By then I was sitting up. Diane asked me if I could walk, and I said yes. We were both keen to get away from the attack area and back to our camp. When we got there, Diane got me settled at the tent, and used the satellite phone to call for help. Rescuers told her that every step we could get down the trail would make evacuation that much easier.
We stripped our packs of nonessential items and abandoned camp. The going wasn’t hard at first, but, soon, the shock of what had happened started setting in. The pain intensified, especially in my forearm, where the bear had clamped down her jaws. Diane tied our two bandanas together to make a sling for my arm.
About 3 miles from the trailhead, I looked up and saw the incoming rescue team. We stopped and they checked my condition. I was doing well enough that the rescuers didn’t need to carry me, but I did accept a ride on a mule one of them had brought in. From the trailhead, an ambulance carried me to the nearest hospital 25 miles away.
The staff there tallied my wounds. I had been raked by her claws and one gash in my neck was dangerously close to a major artery. As for my head injuries, the bear had cracked my orbital bone (that was the crunching noise I’d heard). My arm had puncture wounds from the grizzly’s bite, and my scalp and arm wounds took 35 stitches and nine staples to repair. I was given rabies shots.
Today, I have fully recovered. Everything has healed with hardly a scar. A year after the incident we went back to the same meadow where the attack took place because I felt I had unfinished business there. To return was another kind of healing.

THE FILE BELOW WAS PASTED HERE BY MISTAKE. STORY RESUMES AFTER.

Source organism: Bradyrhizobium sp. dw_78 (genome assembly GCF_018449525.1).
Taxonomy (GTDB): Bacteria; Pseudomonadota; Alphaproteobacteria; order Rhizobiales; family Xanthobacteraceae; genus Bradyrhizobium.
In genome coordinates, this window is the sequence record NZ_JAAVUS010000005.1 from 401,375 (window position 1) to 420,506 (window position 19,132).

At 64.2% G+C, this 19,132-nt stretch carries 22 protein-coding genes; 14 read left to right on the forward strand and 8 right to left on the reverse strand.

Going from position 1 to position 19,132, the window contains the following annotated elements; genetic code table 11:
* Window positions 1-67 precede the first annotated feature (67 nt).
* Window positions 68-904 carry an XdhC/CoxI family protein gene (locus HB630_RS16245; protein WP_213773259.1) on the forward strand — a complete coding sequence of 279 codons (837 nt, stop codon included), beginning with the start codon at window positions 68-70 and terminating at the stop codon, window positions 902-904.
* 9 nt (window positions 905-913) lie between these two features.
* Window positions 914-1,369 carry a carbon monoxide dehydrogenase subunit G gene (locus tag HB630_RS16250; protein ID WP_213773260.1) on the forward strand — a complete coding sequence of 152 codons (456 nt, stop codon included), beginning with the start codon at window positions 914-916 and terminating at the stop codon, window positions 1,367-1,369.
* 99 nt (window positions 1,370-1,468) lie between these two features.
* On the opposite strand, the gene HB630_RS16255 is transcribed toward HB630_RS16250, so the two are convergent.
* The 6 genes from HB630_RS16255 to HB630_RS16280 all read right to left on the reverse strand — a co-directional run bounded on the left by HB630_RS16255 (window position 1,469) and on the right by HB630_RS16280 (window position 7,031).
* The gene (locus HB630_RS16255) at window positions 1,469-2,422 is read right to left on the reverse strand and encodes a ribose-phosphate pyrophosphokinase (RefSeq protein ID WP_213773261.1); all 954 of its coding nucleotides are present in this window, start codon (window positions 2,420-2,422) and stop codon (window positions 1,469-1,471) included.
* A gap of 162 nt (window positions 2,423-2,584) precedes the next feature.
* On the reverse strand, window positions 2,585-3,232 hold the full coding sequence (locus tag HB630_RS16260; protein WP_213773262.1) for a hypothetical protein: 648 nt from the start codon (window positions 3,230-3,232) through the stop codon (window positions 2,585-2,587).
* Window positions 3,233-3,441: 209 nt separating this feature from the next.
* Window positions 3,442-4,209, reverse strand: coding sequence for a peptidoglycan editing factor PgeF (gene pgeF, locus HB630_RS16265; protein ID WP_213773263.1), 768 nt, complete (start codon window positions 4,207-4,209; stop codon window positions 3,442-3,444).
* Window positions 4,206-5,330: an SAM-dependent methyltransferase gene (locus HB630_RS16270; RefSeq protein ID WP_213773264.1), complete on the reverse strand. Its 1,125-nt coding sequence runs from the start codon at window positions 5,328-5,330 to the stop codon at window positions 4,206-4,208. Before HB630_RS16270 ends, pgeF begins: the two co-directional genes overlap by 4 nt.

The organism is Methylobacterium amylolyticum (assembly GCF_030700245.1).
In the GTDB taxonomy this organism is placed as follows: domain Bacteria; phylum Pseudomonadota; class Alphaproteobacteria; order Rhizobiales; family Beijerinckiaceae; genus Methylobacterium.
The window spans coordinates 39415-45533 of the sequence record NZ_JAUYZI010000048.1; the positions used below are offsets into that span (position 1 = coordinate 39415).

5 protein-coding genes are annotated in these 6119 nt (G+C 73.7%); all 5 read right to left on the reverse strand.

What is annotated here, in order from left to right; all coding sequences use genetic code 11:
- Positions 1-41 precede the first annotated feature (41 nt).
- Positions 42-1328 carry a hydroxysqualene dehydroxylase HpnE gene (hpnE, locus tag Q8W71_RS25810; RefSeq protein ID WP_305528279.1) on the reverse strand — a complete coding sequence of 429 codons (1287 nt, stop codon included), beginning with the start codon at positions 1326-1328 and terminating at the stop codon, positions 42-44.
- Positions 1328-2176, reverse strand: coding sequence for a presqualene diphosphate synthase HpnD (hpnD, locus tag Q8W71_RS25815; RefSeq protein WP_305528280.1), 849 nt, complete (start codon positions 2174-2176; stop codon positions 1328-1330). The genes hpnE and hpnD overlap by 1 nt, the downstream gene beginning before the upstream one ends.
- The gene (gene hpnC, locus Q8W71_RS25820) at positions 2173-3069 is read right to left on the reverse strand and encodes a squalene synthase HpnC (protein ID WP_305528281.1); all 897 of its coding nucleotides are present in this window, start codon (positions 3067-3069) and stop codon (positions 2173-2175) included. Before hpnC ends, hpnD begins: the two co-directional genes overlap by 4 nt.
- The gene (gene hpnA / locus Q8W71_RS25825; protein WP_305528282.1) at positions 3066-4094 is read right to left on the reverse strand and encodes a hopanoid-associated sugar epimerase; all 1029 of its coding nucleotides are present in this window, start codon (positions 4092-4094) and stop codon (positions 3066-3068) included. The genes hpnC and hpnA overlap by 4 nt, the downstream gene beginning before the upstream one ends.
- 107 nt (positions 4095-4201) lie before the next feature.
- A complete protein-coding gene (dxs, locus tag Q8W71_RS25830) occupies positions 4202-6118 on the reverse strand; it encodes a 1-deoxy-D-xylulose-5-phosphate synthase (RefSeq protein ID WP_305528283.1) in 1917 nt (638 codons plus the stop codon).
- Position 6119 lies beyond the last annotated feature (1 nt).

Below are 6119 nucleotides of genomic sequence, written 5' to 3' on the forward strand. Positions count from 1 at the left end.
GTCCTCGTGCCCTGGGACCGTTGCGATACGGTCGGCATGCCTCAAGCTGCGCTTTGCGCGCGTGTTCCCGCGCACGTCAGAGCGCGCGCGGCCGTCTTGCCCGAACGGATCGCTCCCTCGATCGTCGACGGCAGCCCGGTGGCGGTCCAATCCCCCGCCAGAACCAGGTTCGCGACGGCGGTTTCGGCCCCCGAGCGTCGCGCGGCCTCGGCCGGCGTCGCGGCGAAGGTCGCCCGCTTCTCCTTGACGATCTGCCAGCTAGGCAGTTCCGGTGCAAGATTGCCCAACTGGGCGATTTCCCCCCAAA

Since then we’ve camped in the same area and visited the site of the attack each year on our annual wilderness camping trip and have not seen another grizzly. We enjoy wildlife and I look forward to seeing another bear some day. Just not that close.
Bear Country Safety
1. Ready, aim. . .
We’re going to assume you have bear spray here (because you should). As soon as you see a bear, remove the safety clip and be prepared to fire. Spray only if the bear becomes aggressive and is closer than 60 feet away. Aim slightly downward using a side-to-side motion to create a cloud barrier between you and bear.
Sing or speak in a calm and monotone voice. You’re not trying to scare it away; you just want to show you are human and not a prey animal.
3. Back away
The trick here is to walk slowly, not run, even though every fiber of you wants to sprint. Mother grizzlies are extremely protective, so they might pop their jaw, swat at the ground, or bluff charge at you if they feel you are too close. Keep calm and retreat slowly.
4. Play dead
If the bear attacks, fall to the ground, lie on your stomach, and cover the back of your head and neck with your hands. Wait on the ground until you are sure the bear is gone (even if it takes 30 minutes or more). Caveat: If the bear starts to feed, fight for your life, going for eyes, nose, and ears.
5. Take a detour
Give bears a wide berth and avoid any behavior that might be interpreted as aggressive. –Carolyn Webber